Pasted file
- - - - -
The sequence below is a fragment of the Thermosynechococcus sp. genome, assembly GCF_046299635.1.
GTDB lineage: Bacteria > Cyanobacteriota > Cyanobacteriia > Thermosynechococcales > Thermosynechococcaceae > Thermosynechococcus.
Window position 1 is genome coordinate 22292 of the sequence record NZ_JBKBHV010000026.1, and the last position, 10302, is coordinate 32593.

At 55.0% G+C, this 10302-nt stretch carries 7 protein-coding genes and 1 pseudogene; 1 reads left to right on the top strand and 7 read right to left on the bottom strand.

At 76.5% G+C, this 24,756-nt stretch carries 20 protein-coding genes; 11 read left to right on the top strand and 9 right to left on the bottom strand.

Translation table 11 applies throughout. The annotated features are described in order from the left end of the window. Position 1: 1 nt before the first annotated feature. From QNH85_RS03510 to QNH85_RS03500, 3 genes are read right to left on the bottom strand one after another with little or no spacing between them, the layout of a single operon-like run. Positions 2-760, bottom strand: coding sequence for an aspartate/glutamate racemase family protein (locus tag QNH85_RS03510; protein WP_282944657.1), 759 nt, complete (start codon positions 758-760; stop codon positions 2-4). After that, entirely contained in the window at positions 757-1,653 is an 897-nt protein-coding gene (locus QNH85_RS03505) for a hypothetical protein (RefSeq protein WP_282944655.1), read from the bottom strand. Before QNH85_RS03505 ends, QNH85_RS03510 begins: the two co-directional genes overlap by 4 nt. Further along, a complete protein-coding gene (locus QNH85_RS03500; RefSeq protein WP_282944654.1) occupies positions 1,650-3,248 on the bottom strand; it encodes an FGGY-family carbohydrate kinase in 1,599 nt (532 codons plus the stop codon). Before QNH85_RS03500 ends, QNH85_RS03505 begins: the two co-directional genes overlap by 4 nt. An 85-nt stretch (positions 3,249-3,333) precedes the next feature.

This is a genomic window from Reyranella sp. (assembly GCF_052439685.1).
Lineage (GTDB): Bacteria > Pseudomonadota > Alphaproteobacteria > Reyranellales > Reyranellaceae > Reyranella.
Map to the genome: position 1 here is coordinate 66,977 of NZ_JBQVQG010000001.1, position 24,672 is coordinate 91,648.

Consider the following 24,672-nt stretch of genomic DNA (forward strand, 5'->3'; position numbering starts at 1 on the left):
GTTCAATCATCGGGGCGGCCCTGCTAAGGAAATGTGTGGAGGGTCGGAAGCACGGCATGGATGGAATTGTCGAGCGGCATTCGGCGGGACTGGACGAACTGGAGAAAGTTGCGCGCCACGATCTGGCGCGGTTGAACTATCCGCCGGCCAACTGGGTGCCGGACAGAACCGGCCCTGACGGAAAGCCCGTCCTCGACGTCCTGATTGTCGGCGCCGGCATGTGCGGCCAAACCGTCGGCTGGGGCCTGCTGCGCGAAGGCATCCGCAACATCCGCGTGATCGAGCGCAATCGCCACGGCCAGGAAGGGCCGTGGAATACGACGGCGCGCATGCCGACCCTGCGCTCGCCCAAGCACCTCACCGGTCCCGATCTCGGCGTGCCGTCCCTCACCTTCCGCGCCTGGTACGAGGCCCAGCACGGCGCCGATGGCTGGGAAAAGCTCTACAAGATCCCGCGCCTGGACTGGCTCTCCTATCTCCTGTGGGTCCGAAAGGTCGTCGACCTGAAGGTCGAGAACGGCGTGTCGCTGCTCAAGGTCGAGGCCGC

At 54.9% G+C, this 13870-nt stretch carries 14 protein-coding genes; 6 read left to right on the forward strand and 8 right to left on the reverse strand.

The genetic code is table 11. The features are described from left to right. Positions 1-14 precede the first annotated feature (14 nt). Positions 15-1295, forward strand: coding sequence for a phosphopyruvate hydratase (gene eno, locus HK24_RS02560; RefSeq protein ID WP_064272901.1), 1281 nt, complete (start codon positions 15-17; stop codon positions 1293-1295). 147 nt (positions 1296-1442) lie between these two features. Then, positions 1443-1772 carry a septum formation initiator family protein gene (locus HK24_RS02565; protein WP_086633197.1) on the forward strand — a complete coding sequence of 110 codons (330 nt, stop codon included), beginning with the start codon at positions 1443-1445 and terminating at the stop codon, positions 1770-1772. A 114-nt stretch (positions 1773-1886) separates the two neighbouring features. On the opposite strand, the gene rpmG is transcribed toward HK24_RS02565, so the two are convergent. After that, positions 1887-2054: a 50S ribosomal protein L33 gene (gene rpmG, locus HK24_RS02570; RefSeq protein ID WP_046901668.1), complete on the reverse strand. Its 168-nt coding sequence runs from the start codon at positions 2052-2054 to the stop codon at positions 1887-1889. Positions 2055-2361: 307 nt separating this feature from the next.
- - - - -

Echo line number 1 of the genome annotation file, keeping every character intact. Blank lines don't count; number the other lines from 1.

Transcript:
The sequence below is a fragment of the Thermosynechococcus sp. genome, assembly GCF_046299635.1.